Being in the medical profession, I knew I needed to get a few opinions. I first saw a famous neurosurgeon who told me in his hands, there was a 0% risk to my facial nerve. Even though my husband liked this percentage, I told him that this neurosurgeon wasn’t going to touch me. I value honesty and this guy obviously was lacking in this area.
Dr. Giannotta was honest, comforting, confident and encouraged me to seek out other opinions. He most wanted me to be comfortable with my decision as to who would do my surgery. Now this is someone who I could trust!
After seeing four neurosurgeons, I chose Dr. Giannotta. Once I made that decision, everything was out of my hands. The only thing I had control of was picking my neurosurgeon. After that, the outcome is in his and God’s hands, and I was then able to relax.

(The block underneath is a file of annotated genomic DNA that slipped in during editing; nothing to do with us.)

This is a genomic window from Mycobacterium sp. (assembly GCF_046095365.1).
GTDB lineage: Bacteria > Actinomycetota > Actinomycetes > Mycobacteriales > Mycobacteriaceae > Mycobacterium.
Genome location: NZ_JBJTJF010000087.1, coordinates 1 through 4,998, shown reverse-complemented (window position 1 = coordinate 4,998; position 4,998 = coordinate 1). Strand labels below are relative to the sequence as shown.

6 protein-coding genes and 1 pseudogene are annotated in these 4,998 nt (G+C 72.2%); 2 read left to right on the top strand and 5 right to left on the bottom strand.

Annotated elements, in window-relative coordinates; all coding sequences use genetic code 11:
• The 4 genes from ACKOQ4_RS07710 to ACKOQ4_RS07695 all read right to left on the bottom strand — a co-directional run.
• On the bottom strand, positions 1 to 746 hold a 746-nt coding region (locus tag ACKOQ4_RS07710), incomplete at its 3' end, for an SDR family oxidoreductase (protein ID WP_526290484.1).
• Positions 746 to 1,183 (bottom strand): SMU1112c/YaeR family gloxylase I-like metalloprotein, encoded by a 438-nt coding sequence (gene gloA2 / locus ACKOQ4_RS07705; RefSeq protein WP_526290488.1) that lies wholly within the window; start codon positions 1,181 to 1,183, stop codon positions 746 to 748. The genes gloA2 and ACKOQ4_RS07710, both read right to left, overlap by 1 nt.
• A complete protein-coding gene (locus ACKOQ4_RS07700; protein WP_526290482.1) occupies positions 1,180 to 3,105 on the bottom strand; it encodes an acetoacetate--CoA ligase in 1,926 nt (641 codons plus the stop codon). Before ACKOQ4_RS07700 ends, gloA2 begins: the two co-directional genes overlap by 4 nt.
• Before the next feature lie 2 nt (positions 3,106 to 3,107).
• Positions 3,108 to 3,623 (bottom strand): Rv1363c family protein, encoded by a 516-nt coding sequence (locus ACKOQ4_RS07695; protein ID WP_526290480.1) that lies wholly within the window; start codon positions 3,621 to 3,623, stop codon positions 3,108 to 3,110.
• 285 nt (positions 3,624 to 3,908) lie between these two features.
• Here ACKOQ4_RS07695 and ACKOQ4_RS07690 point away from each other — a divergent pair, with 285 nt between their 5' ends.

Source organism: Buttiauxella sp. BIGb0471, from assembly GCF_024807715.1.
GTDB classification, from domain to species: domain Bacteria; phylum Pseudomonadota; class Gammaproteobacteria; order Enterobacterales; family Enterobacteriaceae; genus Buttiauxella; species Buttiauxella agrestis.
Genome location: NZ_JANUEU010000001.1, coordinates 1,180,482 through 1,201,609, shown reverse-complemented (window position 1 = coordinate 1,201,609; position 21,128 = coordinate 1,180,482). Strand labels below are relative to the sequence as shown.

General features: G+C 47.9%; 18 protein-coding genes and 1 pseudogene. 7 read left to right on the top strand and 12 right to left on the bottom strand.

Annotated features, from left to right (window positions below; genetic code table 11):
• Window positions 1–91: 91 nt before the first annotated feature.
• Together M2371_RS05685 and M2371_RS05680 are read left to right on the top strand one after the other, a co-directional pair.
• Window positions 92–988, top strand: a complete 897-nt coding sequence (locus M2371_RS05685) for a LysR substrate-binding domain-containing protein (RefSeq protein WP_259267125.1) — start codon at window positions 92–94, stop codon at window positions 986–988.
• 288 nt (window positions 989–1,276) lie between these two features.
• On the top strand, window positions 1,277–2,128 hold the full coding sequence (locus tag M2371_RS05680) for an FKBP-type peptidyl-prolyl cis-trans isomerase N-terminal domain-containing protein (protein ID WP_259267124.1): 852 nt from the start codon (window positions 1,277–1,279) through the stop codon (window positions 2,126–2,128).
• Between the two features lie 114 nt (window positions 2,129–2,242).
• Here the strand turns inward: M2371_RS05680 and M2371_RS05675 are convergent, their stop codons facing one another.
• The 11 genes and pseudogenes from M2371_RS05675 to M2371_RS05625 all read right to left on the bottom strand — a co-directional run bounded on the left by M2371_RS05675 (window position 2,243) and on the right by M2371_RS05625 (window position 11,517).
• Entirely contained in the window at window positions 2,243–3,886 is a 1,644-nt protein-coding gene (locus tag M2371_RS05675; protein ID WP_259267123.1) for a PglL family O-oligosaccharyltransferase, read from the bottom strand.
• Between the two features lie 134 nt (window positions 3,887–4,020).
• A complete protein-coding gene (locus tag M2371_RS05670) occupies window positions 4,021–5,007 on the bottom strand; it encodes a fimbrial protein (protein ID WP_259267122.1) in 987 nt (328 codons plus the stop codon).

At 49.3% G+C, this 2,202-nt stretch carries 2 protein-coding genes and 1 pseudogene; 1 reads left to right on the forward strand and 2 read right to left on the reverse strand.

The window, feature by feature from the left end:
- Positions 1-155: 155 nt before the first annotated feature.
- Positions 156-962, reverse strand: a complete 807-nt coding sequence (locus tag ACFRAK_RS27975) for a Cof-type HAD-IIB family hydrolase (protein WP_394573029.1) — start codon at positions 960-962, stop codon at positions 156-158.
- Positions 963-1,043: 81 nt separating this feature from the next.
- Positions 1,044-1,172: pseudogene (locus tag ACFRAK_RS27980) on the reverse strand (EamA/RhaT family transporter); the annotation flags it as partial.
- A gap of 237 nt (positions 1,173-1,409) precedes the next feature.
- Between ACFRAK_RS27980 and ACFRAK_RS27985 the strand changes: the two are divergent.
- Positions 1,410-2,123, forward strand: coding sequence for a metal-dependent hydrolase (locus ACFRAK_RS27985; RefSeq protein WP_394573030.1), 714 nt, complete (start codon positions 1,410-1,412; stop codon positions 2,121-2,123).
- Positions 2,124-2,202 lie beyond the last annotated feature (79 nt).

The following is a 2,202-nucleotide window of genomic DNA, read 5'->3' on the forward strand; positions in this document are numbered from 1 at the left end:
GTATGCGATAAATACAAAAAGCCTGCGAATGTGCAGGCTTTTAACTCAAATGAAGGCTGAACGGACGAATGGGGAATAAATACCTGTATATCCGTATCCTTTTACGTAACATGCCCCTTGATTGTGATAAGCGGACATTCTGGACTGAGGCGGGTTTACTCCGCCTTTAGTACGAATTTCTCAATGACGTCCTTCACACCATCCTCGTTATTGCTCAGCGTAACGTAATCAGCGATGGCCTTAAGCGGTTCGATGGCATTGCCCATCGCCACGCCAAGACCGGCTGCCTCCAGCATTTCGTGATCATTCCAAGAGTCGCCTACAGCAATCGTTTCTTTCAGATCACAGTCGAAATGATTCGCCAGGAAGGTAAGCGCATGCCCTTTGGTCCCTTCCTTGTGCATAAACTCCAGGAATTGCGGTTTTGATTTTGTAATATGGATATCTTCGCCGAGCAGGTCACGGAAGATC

I had a translabyrinthine craniotomy on February 28, 1990. Dr. Giannotta was able to resect all of the tumor and save my face. One hundred percent successful. At my first post-op visit, he offered me a job saying, “Someday when the new hospital opens and we get busy, I would love for you to be my PA. You have something to offer my patients that I can’t… empathy.” I knew I wanted to specialize in a surgical specialty but had no idea it would be neurosurgery. It was at this point that I realized why God gave me this tumor. I have the opportunity to work with a world-renowned neurosurgeon and be able to care for patients who are going through exactly what I experienced. I am blessed!
It’s been almost 26 years since I became Dr. Giannotta’s PA and what a fantastic career I have had. He has given me two gifts… curing my tumor allowing me to live a full life with no limitations, and the professional opportunity of a lifetime to be able to care for his patients. I am able to watch the miracles he performs every day here at Keck Medical Center of USC and am forever grateful!
Note: In no case does ANA endorse any commercial products, surgeon, medical procedure, medical institution or its staff.